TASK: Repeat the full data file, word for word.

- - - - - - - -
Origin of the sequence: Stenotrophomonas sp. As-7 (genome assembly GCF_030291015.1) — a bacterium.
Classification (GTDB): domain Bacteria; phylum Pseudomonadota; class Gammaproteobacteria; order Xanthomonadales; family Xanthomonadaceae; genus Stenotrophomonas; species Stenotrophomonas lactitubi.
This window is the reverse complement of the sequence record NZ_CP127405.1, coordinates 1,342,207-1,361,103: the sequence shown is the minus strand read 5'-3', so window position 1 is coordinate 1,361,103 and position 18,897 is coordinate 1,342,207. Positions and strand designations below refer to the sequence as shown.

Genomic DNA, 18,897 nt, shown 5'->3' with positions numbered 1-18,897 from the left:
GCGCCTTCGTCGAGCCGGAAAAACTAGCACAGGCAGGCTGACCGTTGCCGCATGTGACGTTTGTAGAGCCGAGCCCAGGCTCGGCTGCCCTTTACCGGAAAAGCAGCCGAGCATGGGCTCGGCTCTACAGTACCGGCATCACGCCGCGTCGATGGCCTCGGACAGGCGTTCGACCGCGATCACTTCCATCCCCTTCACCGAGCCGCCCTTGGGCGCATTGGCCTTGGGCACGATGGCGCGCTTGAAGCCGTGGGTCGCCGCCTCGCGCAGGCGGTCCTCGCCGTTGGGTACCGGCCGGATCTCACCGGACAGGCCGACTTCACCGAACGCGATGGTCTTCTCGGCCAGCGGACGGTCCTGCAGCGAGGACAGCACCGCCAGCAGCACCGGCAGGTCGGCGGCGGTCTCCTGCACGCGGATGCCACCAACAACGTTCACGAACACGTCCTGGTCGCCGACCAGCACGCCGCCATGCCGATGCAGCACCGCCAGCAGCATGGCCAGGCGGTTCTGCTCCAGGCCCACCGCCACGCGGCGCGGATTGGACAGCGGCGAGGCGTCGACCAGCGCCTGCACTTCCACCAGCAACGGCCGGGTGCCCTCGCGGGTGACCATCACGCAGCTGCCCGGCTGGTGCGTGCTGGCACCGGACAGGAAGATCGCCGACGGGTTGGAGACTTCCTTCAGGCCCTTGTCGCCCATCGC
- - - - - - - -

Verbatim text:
Origin of the sequence: Stenotrophomonas sp. As-7 (genome assembly GCF_030291015.1) — a bacterium.
Classification (GTDB): domain Bacteria; phylum Pseudomonadota; class Gammaproteobacteria; order Xanthomonadales; family Xanthomonadaceae; genus Stenotrophomonas; species Stenotrophomonas lactitubi.
This window is the reverse complement of the sequence record NZ_CP127405.1, coordinates 1,342,207-1,361,103: the sequence shown is the minus strand read 5'-3', so window position 1 is coordinate 1,361,103 and position 18,897 is coordinate 1,342,207. Positions and strand designations below refer to the sequence as shown.

Genomic DNA, 18,897 nt, shown 5'->3' with positions numbered 1-18,897 from the left:
GCGCCTTCGTCGAGCCGGAAAAACTAGCACAGGCAGGCTGACCGTTGCCGCATGTGACGTTTGTAGAGCCGAGCCCAGGCTCGGCTGCCCTTTACCGGAAAAGCAGCCGAGCATGGGCTCGGCTCTACAGTACCGGCATCACGCCGCGTCGATGGCCTCGGACAGGCGTTCGACCGCGATCACTTCCATCCCCTTCACCGAGCCGCCCTTGGGCGCATTGGCCTTGGGCACGATGGCGCGCTTGAAGCCGTGGGTCGCCGCCTCGCGCAGGCGGTCCTCGCCGTTGGGTACCGGCCGGATCTCACCGGACAGGCCGACTTCACCGAACGCGATGGTCTTCTCGGCCAGCGGACGGTCCTGCAGCGAGGACAGCACCGCCAGCAGCACCGGCAGGTCGGCGGCGGTCTCCTGCACGCGGATGCCACCAACAACGTTCACGAACACGTCCTGGTCGCCGACCAGCACGCCGCCATGCCGATGCAGCACCGCCAGCAGCATGGCCAGGCGGTTCTGCTCCAGGCCCACCGCCACGCGGCGCGGATTGGACAGCGGCGAGGCGTCGACCAGCGCCTGCACTTCCACCAGCAACGGCCGGGTGCCCTCGCGGGTGACCATCACGCAGCTGCCCGGCTGGTGCGTGCTGGCACCGGACAGGAAGATCGCCGACGGGTTGGAGACTTCCTTCAGGCCCTTGTCGCCCATCGC